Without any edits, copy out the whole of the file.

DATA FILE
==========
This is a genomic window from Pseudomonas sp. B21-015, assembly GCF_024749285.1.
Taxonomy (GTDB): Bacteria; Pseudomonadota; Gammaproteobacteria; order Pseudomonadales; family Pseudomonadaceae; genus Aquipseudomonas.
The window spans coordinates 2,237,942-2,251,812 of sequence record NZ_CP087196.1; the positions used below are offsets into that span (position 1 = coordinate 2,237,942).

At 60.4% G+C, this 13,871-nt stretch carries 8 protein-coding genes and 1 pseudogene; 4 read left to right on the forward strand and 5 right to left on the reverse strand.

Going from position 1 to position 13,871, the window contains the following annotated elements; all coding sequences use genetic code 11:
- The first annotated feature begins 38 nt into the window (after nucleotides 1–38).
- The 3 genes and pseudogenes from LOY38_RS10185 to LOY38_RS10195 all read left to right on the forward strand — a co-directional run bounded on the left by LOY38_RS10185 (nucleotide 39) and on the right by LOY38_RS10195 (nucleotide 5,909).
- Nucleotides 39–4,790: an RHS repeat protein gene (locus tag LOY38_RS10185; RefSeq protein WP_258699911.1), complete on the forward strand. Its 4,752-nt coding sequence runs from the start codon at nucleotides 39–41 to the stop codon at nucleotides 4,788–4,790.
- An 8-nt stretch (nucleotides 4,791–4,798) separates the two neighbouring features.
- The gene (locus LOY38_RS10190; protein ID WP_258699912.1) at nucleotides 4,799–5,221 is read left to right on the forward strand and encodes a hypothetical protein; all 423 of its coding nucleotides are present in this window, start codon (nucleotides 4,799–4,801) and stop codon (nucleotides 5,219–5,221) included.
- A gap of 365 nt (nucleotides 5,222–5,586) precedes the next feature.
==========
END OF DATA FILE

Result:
This is a genomic window from Pseudomonas sp. B21-015, assembly GCF_024749285.1.
Taxonomy (GTDB): Bacteria; Pseudomonadota; Gammaproteobacteria; order Pseudomonadales; family Pseudomonadaceae; genus Aquipseudomonas.
The window spans coordinates 2,237,942-2,251,812 of sequence record NZ_CP087196.1; the positions used below are offsets into that span (position 1 = coordinate 2,237,942).

At 60.4% G+C, this 13,871-nt stretch carries 8 protein-coding genes and 1 pseudogene; 4 read left to right on the forward strand and 5 right to left on the reverse strand.

Going from position 1 to position 13,871, the window contains the following annotated elements; all coding sequences use genetic code 11:
- The first annotated feature begins 38 nt into the window (after nucleotides 1–38).
- The 3 genes and pseudogenes from LOY38_RS10185 to LOY38_RS10195 all read left to right on the forward strand — a co-directional run bounded on the left by LOY38_RS10185 (nucleotide 39) and on the right by LOY38_RS10195 (nucleotide 5,909).
- Nucleotides 39–4,790: an RHS repeat protein gene (locus tag LOY38_RS10185; RefSeq protein WP_258699911.1), complete on the forward strand. Its 4,752-nt coding sequence runs from the start codon at nucleotides 39–41 to the stop codon at nucleotides 4,788–4,790.
- An 8-nt stretch (nucleotides 4,791–4,798) separates the two neighbouring features.
- The gene (locus LOY38_RS10190; protein ID WP_258699912.1) at nucleotides 4,799–5,221 is read left to right on the forward strand and encodes a hypothetical protein; all 423 of its coding nucleotides are present in this window, start codon (nucleotides 4,799–4,801) and stop codon (nucleotides 5,219–5,221) included.
- A gap of 365 nt (nucleotides 5,222–5,586) precedes the next feature.